As part of a book’s cover design, your title is part of what grabs the attention of a potential reader. So, it needs to be strong, catchy, or contain a “hook”.
It may often seem that writing your book was “easy” compared to trying to come up with that “perfect” title. Following are some ideas that may help.
A major ingredient you should consider when thinking about your book title is your target market. Some of your considerations should include: Is your book fiction or non-fiction? What genre are you writing in? What will be your marketing strategy?
An effective title may raise a question in a potential reader’s mind or present a mystery that would make a reader curious. This can interest the reader to buy your book to learn more. However, don’t make the title so mysterious that the reader ends up getting confused.
It really helps to have a title that, when a potential buyer searches using a keyword or term, your book comes up near the top of the list. That also means that your title should inform a potential reader what your book is about. These ideas are mostly for non-fiction, but fiction writers would do well to also think about these.
Steps to create an effective book title
- Use brainstorming—As you go through the following suggestions, write down everything that comes into your mind: A) Think of some common quotes, sayings, or phrases that fit your subject. B) Think of possible one-word titles that match your subject. They should be powerful and/or generate some emotion(s). They can be made-up words or words that create an image. C) If you’re writing fiction, you can use a character’s name, a setting, a major book event, or a special line from the book. D) Address possible benefits—things that may solve a problem the reader has.
- Use a name or title generator—The internet has lots of resources you can use to create, improve, or grade your title.
- Use power words, trigger words, or emotional words in your title—These carry more weight than ordinary everyday words. For example, check out the difference between “big” and “monumental”, or “exciting” versus “energizing”, or “beaten” versus “obliterated”. The goal is to create some emotion in your potential reader that increases engagement and hopefully creates a sale.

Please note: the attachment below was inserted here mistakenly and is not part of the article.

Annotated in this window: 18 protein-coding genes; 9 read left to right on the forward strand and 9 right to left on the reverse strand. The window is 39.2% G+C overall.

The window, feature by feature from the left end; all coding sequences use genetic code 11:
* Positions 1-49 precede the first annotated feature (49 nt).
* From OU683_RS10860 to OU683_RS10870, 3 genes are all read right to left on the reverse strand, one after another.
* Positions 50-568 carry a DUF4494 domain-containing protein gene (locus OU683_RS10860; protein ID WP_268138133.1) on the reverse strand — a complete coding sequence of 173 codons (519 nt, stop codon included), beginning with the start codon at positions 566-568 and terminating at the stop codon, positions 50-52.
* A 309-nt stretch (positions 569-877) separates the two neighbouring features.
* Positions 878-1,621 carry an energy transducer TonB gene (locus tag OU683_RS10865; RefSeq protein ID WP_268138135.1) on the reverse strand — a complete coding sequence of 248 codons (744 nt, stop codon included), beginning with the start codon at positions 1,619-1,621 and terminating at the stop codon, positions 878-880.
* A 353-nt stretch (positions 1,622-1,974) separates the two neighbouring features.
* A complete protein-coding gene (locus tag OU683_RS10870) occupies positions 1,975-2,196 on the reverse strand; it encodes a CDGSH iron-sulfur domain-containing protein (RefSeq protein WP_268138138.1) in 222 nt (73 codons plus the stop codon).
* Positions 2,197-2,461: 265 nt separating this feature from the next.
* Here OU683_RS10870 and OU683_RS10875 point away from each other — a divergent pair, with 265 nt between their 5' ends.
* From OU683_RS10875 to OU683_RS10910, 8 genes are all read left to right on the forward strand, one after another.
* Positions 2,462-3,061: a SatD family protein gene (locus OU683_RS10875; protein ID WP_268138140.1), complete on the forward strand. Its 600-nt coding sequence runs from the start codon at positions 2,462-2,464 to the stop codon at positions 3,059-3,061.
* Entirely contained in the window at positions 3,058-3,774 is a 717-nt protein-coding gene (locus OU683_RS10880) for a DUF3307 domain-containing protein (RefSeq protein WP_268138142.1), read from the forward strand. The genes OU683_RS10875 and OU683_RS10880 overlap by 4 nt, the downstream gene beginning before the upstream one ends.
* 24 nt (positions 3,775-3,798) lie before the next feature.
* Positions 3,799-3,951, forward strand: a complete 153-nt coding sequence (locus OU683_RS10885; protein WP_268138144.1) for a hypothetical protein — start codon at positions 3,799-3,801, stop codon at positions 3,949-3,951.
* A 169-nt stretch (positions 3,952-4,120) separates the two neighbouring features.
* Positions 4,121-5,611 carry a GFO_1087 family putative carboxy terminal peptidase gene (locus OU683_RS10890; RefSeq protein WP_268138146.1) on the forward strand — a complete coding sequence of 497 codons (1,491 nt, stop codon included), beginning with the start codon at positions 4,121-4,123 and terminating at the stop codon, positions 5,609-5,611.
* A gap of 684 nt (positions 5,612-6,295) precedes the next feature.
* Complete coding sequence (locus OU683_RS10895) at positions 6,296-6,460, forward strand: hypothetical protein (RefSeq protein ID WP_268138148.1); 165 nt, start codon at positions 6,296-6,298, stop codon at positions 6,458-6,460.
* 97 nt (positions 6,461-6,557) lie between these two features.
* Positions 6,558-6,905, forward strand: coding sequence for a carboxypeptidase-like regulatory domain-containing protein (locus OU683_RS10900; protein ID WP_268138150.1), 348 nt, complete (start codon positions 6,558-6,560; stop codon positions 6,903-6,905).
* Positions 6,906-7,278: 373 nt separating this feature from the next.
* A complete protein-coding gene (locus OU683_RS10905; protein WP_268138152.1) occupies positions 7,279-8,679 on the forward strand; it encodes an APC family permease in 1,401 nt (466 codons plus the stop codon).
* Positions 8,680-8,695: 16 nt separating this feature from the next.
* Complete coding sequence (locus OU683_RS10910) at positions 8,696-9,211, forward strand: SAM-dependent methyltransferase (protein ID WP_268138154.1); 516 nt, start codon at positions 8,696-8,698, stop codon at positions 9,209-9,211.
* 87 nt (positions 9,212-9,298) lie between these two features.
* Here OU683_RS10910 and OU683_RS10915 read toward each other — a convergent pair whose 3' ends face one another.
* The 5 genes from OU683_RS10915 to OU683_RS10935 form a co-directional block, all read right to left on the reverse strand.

- Check your chosen title choice(s)—Do other books already have this title? On your side is that fact that the U.S. has no copyright laws that apply to titles. And yes, there are books on the shelf that have the same title, perhaps with a different sub-title. But if there’s a book in print, which is already popular, do you want to compete with it? For example, there was a play several years ago called “The Phantom”. Theater-goers all expected a plot like “The Phantom of the Opera”. However, they were seriously disappointed and mighty unhappy. If you decide to go ahead with your choice, be sure to include this thinking in your marketing plan.
Do a mockup of your potential book cover design. Is the title too long? If it needs multiple lines, where will it break in order to not lose the flow of the title? Will there be a graphic or image of some kind? Will the title and the picture complement each other?
It may also be a good idea to run your title choice(s) by some test sample in your target market. You can poll friends, colleagues, etc., and you can use book clubs on various social media.
Getting the title right is an important part of writing a book. The most effective title needs to have just the right combination of imagination, creativity, and marketability. It needs to inform a potential reader of the gist your book, fit well within your chosen genre, be easily searchable, and ultimately, should help sell your book.
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